Marriage plays a key role in strengthening civil society and reducing poverty. Families of married couples, for example, are approximately six times less likely to be poor than single-parent families. That suggests marriage is one way to reduce the growing dependence on government welfare programs.

It also turns out that married couples think about the world quite differently from their single counterparts. When it comes to their political preferences, married couples tend to back Republicans while single men and women support Democrats. That was the case in 2008 and it’s once again shaping up to be a dividing line in 2012.

Pollster John Zogby noted the distinction in a recent piece on the “marriage gap,” which he called more dramatic than the gender gap. Zogby runs through the numbers:

In an analysis provide by my colleagues at Gallup after the 2008 election, all married voters supported Senator John McCain over his Senate counterpart Barack Obama by a 12 point margin – 56% to 44%. Single voters favored Obama overwhelmingly by 30 points – 65% to 35%. But the gender characteristics of voter patterns were nearly canceled out by the marriage gap. In 2008, married men gave McCain a 16 point advantage over Obama – 58% to 42% — while single men pounded the Arizona Senator by 26 points – 63% to 37%. Married women supported McCain by 6 points, 53% to 47%, but it was Obama’s 32 point margin among single women – 66% to 34% — that provided him with a comfortable margin of victory.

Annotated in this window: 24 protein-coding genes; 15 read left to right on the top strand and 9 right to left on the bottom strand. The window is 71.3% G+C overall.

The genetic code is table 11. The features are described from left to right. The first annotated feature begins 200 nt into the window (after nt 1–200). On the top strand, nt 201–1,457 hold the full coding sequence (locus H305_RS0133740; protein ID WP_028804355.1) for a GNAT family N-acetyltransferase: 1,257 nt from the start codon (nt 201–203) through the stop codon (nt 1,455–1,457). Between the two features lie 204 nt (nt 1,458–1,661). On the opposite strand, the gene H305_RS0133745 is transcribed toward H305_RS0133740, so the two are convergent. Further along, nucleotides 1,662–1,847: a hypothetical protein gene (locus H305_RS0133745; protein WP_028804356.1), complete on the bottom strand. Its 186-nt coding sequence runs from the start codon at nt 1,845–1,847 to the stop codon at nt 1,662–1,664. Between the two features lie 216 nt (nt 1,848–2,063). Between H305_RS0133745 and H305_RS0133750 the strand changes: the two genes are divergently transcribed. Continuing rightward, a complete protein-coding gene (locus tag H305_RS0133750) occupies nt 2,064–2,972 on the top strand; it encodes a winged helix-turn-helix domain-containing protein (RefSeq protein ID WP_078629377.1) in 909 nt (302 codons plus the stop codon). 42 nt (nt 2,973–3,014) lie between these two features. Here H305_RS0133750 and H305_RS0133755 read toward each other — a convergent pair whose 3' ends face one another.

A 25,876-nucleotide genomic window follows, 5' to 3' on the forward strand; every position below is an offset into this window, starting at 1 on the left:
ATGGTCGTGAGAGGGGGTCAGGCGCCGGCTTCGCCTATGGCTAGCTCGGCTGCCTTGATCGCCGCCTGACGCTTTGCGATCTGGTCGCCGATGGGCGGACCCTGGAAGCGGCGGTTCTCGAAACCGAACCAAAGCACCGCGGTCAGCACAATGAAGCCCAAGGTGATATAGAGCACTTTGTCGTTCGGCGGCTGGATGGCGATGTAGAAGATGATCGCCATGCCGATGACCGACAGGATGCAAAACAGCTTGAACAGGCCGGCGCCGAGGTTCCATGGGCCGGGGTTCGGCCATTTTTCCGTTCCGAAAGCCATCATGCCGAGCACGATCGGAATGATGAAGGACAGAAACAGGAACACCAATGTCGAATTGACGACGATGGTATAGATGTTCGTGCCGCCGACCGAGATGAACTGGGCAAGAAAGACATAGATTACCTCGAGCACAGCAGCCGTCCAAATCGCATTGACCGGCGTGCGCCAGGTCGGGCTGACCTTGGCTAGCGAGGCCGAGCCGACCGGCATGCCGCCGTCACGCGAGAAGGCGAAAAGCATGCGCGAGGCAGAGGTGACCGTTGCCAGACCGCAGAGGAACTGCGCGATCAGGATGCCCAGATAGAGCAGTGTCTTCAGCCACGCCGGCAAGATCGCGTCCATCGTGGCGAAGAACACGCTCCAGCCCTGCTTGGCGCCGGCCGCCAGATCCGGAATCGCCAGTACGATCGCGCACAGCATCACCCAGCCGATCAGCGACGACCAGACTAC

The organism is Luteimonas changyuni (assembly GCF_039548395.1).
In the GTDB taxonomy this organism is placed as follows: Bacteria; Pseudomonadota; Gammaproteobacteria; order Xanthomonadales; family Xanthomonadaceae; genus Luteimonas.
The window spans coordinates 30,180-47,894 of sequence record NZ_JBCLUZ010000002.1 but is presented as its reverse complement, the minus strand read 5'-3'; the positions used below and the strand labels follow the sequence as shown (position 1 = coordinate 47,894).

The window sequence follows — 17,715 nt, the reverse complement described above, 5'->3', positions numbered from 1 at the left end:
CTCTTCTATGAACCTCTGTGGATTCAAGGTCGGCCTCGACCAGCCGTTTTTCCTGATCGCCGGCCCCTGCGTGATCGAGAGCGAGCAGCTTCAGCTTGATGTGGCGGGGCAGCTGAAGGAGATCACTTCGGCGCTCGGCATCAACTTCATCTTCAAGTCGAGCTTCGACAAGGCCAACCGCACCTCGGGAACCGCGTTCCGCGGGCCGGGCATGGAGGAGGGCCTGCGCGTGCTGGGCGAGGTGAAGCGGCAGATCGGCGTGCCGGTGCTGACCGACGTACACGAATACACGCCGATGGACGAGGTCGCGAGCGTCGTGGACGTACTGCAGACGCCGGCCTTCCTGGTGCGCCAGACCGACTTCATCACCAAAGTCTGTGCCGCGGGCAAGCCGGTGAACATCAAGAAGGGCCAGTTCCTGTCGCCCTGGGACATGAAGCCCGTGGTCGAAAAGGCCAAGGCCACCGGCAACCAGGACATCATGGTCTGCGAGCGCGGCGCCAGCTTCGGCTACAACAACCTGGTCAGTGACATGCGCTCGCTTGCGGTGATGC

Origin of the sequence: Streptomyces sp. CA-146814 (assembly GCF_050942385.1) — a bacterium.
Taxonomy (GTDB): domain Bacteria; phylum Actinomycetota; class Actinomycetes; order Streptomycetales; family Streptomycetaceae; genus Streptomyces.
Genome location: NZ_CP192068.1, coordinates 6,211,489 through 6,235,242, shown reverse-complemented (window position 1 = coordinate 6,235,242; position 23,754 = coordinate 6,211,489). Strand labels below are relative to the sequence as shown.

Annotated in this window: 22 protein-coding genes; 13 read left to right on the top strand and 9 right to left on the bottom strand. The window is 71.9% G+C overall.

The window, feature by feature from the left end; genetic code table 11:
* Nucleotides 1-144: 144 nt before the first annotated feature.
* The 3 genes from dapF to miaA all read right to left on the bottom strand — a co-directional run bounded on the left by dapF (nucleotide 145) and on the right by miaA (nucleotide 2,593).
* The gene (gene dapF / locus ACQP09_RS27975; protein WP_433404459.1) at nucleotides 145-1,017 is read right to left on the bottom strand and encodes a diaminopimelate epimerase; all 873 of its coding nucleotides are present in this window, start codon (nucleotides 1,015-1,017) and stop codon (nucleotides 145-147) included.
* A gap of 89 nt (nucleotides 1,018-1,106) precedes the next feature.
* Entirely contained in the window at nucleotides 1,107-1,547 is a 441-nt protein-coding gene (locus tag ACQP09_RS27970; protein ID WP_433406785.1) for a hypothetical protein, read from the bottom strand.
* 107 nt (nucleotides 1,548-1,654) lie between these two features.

We see every indication thus far that married voters will turn out and we see pretty much the same patterns as in 2008 in our 2012 polling. Thus, Romney leads Obama among married voters by 13 points – 50% to 37% — which is about the same as McCain’s margin in 2008. But Obama’s 18 point lead among all single voters – 52% to 34%– is far short of his performance four years ago. Again the Republican leads among married men by 18 points – 51% to 33% — even better than McCain’s margin. Obama’s margin in our poll of 27 points (56% to 29%) among single men is also on the mark with 2008. Romney leads among married women this time by 10 points (50% to 40%), better than McCain’s 6 point margin. But, while Obama leads among single women by 21 points – 50% to 29% — this does not match his 32 point margin in 2008. Even worse for Obama, at this point in time, is that 21% of single women are undecided. This is a strong suggestion that they may not even vote.

These numbers paint a sharp contrast between married and single voters. And while married couples don’t think monolithically about policy issues, there’s clearly something that draws more of them to conservative ideas. Even more striking, however, is the larger number of single men and women who come down on the other side.

With marriage on the decline among the poor and middle class, this should be a wake-up call for conservatives. Leaving politics aside, the benefits of marriage are so significant — for personal success and educational attainment — that it’s worth focusing on ways to strengthen and promote marriage.